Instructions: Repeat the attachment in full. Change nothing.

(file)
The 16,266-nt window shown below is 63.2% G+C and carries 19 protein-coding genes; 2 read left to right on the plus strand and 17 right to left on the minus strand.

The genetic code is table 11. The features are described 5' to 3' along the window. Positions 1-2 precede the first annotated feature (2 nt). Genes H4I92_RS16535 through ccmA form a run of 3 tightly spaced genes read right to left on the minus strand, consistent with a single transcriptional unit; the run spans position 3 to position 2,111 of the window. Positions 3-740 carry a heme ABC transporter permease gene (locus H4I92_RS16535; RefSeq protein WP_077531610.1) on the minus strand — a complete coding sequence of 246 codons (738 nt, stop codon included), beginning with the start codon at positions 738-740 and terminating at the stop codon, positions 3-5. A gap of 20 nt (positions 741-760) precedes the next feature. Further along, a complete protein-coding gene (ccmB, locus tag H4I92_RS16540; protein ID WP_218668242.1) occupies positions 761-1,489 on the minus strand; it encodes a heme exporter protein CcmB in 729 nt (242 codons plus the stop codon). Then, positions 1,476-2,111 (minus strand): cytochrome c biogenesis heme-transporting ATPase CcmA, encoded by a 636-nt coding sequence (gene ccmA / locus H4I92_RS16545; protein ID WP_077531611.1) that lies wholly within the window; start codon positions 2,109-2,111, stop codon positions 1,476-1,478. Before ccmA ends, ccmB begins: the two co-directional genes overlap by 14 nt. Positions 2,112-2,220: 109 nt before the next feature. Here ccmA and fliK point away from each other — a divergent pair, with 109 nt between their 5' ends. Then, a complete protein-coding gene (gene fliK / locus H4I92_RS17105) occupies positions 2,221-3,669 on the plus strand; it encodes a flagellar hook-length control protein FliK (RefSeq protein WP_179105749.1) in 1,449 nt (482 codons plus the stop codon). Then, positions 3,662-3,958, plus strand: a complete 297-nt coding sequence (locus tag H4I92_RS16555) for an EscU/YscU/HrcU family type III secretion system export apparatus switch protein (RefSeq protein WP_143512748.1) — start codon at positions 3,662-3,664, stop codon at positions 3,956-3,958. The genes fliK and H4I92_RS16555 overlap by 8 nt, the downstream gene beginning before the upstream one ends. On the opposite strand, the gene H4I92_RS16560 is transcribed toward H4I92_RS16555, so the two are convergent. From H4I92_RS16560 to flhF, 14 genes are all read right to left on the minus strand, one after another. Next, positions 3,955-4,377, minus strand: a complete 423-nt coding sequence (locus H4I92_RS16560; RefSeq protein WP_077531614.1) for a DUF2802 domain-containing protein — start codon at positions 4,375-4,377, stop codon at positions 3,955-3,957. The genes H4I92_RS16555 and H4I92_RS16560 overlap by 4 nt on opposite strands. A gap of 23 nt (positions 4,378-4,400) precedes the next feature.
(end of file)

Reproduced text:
The 16,266-nt window shown below is 63.2% G+C and carries 19 protein-coding genes; 2 read left to right on the plus strand and 17 right to left on the minus strand.

The genetic code is table 11. The features are described 5' to 3' along the window. Positions 1-2 precede the first annotated feature (2 nt). Genes H4I92_RS16535 through ccmA form a run of 3 tightly spaced genes read right to left on the minus strand, consistent with a single transcriptional unit; the run spans position 3 to position 2,111 of the window. Positions 3-740 carry a heme ABC transporter permease gene (locus H4I92_RS16535; RefSeq protein WP_077531610.1) on the minus strand — a complete coding sequence of 246 codons (738 nt, stop codon included), beginning with the start codon at positions 738-740 and terminating at the stop codon, positions 3-5. A gap of 20 nt (positions 741-760) precedes the next feature. Further along, a complete protein-coding gene (ccmB, locus tag H4I92_RS16540; protein ID WP_218668242.1) occupies positions 761-1,489 on the minus strand; it encodes a heme exporter protein CcmB in 729 nt (242 codons plus the stop codon). Then, positions 1,476-2,111 (minus strand): cytochrome c biogenesis heme-transporting ATPase CcmA, encoded by a 636-nt coding sequence (gene ccmA / locus H4I92_RS16545; protein ID WP_077531611.1) that lies wholly within the window; start codon positions 2,109-2,111, stop codon positions 1,476-1,478. Before ccmA ends, ccmB begins: the two co-directional genes overlap by 14 nt. Positions 2,112-2,220: 109 nt before the next feature. Here ccmA and fliK point away from each other — a divergent pair, with 109 nt between their 5' ends. Then, a complete protein-coding gene (gene fliK / locus H4I92_RS17105) occupies positions 2,221-3,669 on the plus strand; it encodes a flagellar hook-length control protein FliK (RefSeq protein WP_179105749.1) in 1,449 nt (482 codons plus the stop codon). Then, positions 3,662-3,958, plus strand: a complete 297-nt coding sequence (locus tag H4I92_RS16555) for an EscU/YscU/HrcU family type III secretion system export apparatus switch protein (RefSeq protein WP_143512748.1) — start codon at positions 3,662-3,664, stop codon at positions 3,956-3,958. The genes fliK and H4I92_RS16555 overlap by 8 nt, the downstream gene beginning before the upstream one ends. On the opposite strand, the gene H4I92_RS16560 is transcribed toward H4I92_RS16555, so the two are convergent. From H4I92_RS16560 to flhF, 14 genes are all read right to left on the minus strand, one after another. Next, positions 3,955-4,377, minus strand: a complete 423-nt coding sequence (locus H4I92_RS16560; RefSeq protein WP_077531614.1) for a DUF2802 domain-containing protein — start codon at positions 4,375-4,377, stop codon at positions 3,955-3,957. The genes H4I92_RS16555 and H4I92_RS16560 overlap by 4 nt on opposite strands. A gap of 23 nt (positions 4,378-4,400) precedes the next feature.